Active Faculty Members

Geoffrey Whitehall (Politics), 
Program Coordinator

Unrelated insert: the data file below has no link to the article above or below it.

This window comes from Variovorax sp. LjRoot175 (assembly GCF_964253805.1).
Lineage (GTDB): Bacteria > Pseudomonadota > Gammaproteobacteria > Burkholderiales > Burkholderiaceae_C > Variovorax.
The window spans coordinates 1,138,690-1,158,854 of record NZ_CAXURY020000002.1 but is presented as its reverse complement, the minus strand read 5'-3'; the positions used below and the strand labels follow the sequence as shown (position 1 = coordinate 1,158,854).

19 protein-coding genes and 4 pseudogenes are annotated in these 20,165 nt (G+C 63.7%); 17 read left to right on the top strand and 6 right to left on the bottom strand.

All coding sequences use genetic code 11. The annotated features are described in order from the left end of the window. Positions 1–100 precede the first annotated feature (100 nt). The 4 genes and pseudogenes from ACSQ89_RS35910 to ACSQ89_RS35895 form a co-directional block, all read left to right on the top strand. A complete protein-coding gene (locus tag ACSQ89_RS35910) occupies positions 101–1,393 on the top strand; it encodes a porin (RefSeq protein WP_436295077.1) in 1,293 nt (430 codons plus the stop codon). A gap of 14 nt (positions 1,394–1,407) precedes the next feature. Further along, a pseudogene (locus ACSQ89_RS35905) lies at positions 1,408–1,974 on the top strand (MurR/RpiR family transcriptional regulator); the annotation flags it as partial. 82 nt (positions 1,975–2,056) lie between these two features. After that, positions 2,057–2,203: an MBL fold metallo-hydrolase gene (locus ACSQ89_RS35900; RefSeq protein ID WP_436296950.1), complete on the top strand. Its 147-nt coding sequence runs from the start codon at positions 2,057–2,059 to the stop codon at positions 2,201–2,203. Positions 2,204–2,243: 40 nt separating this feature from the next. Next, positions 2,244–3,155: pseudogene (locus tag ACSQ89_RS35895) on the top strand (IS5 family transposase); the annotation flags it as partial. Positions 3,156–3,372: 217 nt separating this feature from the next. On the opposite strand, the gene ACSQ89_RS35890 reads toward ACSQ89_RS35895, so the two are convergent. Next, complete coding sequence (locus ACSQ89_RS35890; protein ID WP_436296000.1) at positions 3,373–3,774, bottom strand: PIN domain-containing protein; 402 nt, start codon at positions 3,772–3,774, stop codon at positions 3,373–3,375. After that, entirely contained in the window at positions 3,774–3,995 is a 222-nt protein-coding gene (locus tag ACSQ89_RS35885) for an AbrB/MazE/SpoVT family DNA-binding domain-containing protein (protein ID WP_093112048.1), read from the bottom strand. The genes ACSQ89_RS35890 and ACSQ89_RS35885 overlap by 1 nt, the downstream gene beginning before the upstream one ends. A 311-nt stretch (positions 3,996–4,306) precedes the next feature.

My research occurs at the intersection of Political Theory, International Politics, Art and Technology.  In terms of political theory most of my research, broadly described, involves continental political thought (i.e., Deleuze, Foucault, Derrida, Virilio, Esposito. Agamben, Ranciere etc.) and contemporary off-shoots (eg., Butler, Brown, Grosz, Spivak, Mignolo, Charkabarty, Hacker, Massumi, Wolfe, Connolly, Shapiro etc.).  My interest in international politics develops these theoretical conversations within in the context of contemporary world problems, problems of the world, and contemporary un-worldings.  As such, I am keenly interested in the future of human rights, the sovereign state, biopolitical emergencies, pluralism, war, and peace. One of the areas of thought that I have found most useful in this broad pursuit is the question of aesthetics (i.e., film, music, photography, literature, and pop culture) since these conversations allows me to explore political imaginaries and other ways of introducing the political into fixed conversations.  Another related area of thought concerns the question of technology.  This broad literature allows me to investigate questions of time, space, materiality, affect, body, animals, knowledge and the limits of the human.  Taken together, I am always interested in working with students in order to push the conceptual frameworks that we use to understand the lived implications of our already (dis)organized worlds.